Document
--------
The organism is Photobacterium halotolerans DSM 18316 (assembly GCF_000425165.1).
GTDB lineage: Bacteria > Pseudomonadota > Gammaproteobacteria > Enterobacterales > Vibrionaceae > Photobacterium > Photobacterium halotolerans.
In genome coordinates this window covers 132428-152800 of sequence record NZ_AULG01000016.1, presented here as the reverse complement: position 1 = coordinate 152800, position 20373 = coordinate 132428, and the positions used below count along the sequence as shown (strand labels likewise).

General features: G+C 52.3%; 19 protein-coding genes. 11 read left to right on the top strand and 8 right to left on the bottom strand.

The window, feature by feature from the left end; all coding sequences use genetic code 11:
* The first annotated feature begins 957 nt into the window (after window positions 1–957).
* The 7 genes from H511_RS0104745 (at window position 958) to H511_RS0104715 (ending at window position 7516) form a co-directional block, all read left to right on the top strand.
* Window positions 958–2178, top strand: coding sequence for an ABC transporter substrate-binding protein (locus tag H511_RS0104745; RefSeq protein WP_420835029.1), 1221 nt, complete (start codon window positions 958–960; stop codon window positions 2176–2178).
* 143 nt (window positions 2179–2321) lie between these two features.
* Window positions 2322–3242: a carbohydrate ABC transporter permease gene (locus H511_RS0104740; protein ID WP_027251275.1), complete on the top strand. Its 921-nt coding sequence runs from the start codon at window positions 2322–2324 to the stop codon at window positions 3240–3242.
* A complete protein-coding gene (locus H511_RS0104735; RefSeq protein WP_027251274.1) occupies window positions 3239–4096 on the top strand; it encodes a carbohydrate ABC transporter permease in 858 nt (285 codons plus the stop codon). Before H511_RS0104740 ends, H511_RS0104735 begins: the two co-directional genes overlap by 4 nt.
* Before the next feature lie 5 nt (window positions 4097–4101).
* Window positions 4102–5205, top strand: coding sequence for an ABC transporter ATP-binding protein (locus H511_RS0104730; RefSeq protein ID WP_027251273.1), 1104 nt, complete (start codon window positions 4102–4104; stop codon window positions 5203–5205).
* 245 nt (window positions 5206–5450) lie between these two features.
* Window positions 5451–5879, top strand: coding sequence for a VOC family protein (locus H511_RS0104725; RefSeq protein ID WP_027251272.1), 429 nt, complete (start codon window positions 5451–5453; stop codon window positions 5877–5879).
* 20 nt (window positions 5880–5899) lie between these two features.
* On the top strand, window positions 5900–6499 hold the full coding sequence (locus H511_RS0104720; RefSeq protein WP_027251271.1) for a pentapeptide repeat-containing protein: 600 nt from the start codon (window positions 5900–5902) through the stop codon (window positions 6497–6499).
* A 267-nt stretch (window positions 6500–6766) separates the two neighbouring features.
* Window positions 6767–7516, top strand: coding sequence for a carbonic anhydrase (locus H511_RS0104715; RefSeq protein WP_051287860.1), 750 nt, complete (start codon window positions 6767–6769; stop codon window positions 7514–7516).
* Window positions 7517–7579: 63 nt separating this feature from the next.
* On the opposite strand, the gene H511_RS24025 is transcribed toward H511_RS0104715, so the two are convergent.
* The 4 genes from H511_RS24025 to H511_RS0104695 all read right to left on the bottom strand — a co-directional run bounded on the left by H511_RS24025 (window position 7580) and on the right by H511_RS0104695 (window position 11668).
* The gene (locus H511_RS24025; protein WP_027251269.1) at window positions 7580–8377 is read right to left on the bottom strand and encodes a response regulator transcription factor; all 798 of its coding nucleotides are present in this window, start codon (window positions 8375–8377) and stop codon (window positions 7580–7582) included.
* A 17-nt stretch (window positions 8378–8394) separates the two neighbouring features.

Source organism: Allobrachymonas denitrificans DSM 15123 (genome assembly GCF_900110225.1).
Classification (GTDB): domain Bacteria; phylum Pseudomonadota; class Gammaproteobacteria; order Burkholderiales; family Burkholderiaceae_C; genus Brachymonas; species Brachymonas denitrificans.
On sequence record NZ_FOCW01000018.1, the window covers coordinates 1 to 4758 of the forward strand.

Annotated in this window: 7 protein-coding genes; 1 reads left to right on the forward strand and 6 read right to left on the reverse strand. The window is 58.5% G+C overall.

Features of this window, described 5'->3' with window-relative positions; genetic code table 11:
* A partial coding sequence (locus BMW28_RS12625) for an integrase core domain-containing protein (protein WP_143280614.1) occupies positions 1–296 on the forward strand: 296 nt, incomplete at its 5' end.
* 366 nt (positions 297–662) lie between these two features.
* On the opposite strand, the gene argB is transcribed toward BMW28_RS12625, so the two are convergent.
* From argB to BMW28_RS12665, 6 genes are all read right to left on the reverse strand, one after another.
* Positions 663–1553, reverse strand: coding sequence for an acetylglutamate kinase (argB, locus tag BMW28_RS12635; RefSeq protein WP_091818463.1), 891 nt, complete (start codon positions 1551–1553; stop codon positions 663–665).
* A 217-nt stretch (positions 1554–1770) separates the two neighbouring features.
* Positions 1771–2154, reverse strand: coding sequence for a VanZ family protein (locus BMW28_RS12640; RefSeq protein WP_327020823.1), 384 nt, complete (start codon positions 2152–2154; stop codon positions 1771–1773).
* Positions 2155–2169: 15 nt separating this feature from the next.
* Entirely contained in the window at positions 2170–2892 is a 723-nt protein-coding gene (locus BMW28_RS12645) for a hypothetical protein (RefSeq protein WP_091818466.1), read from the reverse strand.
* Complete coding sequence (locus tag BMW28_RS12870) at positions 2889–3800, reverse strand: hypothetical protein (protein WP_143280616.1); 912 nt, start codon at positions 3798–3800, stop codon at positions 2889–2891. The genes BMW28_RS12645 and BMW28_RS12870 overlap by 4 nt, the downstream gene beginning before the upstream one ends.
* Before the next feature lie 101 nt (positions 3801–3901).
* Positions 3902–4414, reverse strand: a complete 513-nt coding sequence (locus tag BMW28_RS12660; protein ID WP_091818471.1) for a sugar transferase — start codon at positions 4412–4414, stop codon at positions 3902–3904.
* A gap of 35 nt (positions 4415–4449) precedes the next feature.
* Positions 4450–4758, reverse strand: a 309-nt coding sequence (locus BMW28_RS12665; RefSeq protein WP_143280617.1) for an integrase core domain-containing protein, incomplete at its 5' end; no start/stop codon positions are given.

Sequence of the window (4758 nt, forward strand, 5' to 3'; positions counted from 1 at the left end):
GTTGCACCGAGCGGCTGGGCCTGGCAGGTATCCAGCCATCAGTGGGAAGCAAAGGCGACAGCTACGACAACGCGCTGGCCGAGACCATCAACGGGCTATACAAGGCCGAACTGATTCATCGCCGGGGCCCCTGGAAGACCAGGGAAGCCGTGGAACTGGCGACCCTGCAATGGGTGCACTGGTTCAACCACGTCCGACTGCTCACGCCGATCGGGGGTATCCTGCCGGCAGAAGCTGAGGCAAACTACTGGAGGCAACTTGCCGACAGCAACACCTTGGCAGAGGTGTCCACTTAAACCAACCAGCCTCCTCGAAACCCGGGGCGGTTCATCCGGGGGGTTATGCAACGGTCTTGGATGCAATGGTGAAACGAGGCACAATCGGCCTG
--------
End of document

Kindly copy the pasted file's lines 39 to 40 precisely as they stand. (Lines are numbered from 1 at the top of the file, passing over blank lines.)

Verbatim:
* Complete coding sequence (locus tag BMW28_RS12870) at positions 2889–3800, reverse strand: hypothetical protein (protein WP_143280616.1); 912 nt, start codon at positions 3798–3800, stop codon at positions 2889–2891. The genes BMW28_RS12645 and BMW28_RS12870 overlap by 4 nt, the downstream gene beginning before the upstream one ends.
* Before the next feature lie 101 nt (positions 3801–3901).